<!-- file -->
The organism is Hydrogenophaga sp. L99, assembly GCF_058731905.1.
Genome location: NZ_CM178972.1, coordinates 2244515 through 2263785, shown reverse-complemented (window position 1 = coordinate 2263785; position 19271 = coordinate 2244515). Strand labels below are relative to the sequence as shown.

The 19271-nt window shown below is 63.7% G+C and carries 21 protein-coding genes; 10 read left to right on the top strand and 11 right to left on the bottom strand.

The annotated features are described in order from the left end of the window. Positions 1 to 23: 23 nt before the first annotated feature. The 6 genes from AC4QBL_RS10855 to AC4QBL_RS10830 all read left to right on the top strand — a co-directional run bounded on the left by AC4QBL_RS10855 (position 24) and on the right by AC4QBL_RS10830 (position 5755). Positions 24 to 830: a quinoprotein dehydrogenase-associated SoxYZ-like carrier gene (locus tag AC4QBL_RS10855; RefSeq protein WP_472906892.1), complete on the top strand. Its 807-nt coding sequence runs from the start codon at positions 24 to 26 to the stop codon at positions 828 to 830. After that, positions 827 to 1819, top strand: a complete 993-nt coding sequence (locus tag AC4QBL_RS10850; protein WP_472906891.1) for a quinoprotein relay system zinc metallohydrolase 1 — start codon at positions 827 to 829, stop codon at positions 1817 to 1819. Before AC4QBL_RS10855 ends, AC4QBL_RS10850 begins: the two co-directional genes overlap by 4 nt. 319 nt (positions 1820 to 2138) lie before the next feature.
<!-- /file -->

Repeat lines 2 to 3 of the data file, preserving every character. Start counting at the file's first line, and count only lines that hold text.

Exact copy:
Genome location: NZ_CM178972.1, coordinates 2244515 through 2263785, shown reverse-complemented (window position 1 = coordinate 2263785; position 19271 = coordinate 2244515). Strand labels below are relative to the sequence as shown.

The 19271-nt window shown below is 63.7% G+C and carries 21 protein-coding genes; 10 read left to right on the top strand and 11 right to left on the bottom strand.